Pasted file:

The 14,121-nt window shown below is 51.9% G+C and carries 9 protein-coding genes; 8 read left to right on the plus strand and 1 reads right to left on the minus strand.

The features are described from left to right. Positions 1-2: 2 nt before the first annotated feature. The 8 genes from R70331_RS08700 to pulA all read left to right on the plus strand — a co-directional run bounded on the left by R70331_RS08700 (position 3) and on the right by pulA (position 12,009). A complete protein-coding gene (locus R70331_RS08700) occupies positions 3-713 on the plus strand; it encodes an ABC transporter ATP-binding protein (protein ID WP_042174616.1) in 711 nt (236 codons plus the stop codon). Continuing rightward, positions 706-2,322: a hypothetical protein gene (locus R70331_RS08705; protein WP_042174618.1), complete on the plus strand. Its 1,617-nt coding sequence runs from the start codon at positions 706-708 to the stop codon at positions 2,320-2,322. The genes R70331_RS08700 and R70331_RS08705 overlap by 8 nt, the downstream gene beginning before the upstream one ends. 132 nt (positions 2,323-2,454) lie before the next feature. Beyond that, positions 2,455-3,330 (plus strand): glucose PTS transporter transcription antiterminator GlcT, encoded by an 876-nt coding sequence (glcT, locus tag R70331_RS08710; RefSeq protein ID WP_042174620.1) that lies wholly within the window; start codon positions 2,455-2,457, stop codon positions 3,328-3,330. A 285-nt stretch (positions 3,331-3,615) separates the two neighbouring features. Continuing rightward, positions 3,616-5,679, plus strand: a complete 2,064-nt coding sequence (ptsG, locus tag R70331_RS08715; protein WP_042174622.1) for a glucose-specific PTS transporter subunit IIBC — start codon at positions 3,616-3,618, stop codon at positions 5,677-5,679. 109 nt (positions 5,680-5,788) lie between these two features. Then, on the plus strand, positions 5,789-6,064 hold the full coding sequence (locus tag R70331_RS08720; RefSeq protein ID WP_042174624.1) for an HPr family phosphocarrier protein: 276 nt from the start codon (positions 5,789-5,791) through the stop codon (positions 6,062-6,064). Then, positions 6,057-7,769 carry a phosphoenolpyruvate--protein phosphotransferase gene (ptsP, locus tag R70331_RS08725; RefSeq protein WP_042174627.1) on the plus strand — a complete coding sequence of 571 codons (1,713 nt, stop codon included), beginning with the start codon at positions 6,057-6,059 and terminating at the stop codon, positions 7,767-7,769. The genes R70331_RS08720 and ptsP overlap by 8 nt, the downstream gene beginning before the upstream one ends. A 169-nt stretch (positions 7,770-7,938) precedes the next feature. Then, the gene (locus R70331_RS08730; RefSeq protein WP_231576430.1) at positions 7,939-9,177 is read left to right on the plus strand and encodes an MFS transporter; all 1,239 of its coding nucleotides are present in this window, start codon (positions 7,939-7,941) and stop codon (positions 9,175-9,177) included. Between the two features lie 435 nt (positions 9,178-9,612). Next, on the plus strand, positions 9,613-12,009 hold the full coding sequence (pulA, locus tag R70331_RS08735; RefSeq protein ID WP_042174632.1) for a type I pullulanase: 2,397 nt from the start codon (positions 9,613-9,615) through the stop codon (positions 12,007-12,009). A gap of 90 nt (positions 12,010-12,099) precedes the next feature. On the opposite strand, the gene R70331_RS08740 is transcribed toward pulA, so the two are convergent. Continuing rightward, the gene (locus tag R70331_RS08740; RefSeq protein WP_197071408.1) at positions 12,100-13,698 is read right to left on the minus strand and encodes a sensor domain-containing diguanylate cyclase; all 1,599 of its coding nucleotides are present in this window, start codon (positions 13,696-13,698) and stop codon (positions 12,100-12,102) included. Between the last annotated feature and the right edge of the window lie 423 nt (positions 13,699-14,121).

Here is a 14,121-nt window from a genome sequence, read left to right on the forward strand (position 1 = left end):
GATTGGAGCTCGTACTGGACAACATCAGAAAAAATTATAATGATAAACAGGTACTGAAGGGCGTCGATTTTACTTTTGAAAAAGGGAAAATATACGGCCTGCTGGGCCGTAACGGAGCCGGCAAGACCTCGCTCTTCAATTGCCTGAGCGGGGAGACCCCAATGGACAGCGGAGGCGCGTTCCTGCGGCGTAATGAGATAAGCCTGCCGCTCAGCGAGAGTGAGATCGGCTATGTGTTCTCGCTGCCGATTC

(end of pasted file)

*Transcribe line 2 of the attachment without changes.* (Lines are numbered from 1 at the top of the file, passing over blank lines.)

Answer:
The features are described from left to right. Positions 1-2: 2 nt before the first annotated feature. The 8 genes from R70331_RS08700 to pulA all read left to right on the plus strand — a co-directional run bounded on the left by R70331_RS08700 (position 3) and on the right by pulA (position 12,009). A complete protein-coding gene (locus R70331_RS08700) occupies positions 3-713 on the plus strand; it encodes an ABC transporter ATP-binding protein (protein ID WP_042174616.1) in 711 nt (236 codons plus the stop codon). Continuing rightward, positions 706-2,322: a hypothetical protein gene (locus R70331_RS08705; protein WP_042174618.1), complete on the plus strand. Its 1,617-nt coding sequence runs from the start codon at positions 706-708 to the stop codon at positions 2,320-2,322. The genes R70331_RS08700 and R70331_RS08705 overlap by 8 nt, the downstream gene beginning before the upstream one ends. 132 nt (positions 2,323-2,454) lie before the next feature. Beyond that, positions 2,455-3,330 (plus strand): glucose PTS transporter transcription antiterminator GlcT, encoded by an 876-nt coding sequence (glcT, locus tag R70331_RS08710; RefSeq protein ID WP_042174620.1) that lies wholly within the window; start codon positions 2,455-2,457, stop codon positions 3,328-3,330. A 285-nt stretch (positions 3,331-3,615) separates the two neighbouring features. Continuing rightward, positions 3,616-5,679, plus strand: a complete 2,064-nt coding sequence (ptsG, locus tag R70331_RS08715; protein WP_042174622.1) for a glucose-specific PTS transporter subunit IIBC — start codon at positions 3,616-3,618, stop codon at positions 5,677-5,679. 109 nt (positions 5,680-5,788) lie between these two features. Then, on the plus strand, positions 5,789-6,064 hold the full coding sequence (locus tag R70331_RS08720; RefSeq protein ID WP_042174624.1) for an HPr family phosphocarrier protein: 276 nt from the start codon (positions 5,789-5,791) through the stop codon (positions 6,062-6,064). Then, positions 6,057-7,769 carry a phosphoenolpyruvate--protein phosphotransferase gene (ptsP, locus tag R70331_RS08725; RefSeq protein WP_042174627.1) on the plus strand — a complete coding sequence of 571 codons (1,713 nt, stop codon included), beginning with the start codon at positions 6,057-6,059 and terminating at the stop codon, positions 7,767-7,769. The genes R70331_RS08720 and ptsP overlap by 8 nt, the downstream gene beginning before the upstream one ends. A 169-nt stretch (positions 7,770-7,938) precedes the next feature. Then, the gene (locus R70331_RS08730; RefSeq protein WP_231576430.1) at positions 7,939-9,177 is read left to right on the plus strand and encodes an MFS transporter; all 1,239 of its coding nucleotides are present in this window, start codon (positions 7,939-7,941) and stop codon (positions 9,175-9,177) included. Between the two features lie 435 nt (positions 9,178-9,612). Next, on the plus strand, positions 9,613-12,009 hold the full coding sequence (pulA, locus tag R70331_RS08735; RefSeq protein ID WP_042174632.1) for a type I pullulanase: 2,397 nt from the start codon (positions 9,613-9,615) through the stop codon (positions 12,007-12,009). A gap of 90 nt (positions 12,010-12,099) precedes the next feature. On the opposite strand, the gene R70331_RS08740 is transcribed toward pulA, so the two are convergent. Continuing rightward, the gene (locus tag R70331_RS08740; RefSeq protein WP_197071408.1) at positions 12,100-13,698 is read right to left on the minus strand and encodes a sensor domain-containing diguanylate cyclase; all 1,599 of its coding nucleotides are present in this window, start codon (positions 13,696-13,698) and stop codon (positions 12,100-12,102) included. Between the last annotated feature and the right edge of the window lie 423 nt (positions 13,699-14,121).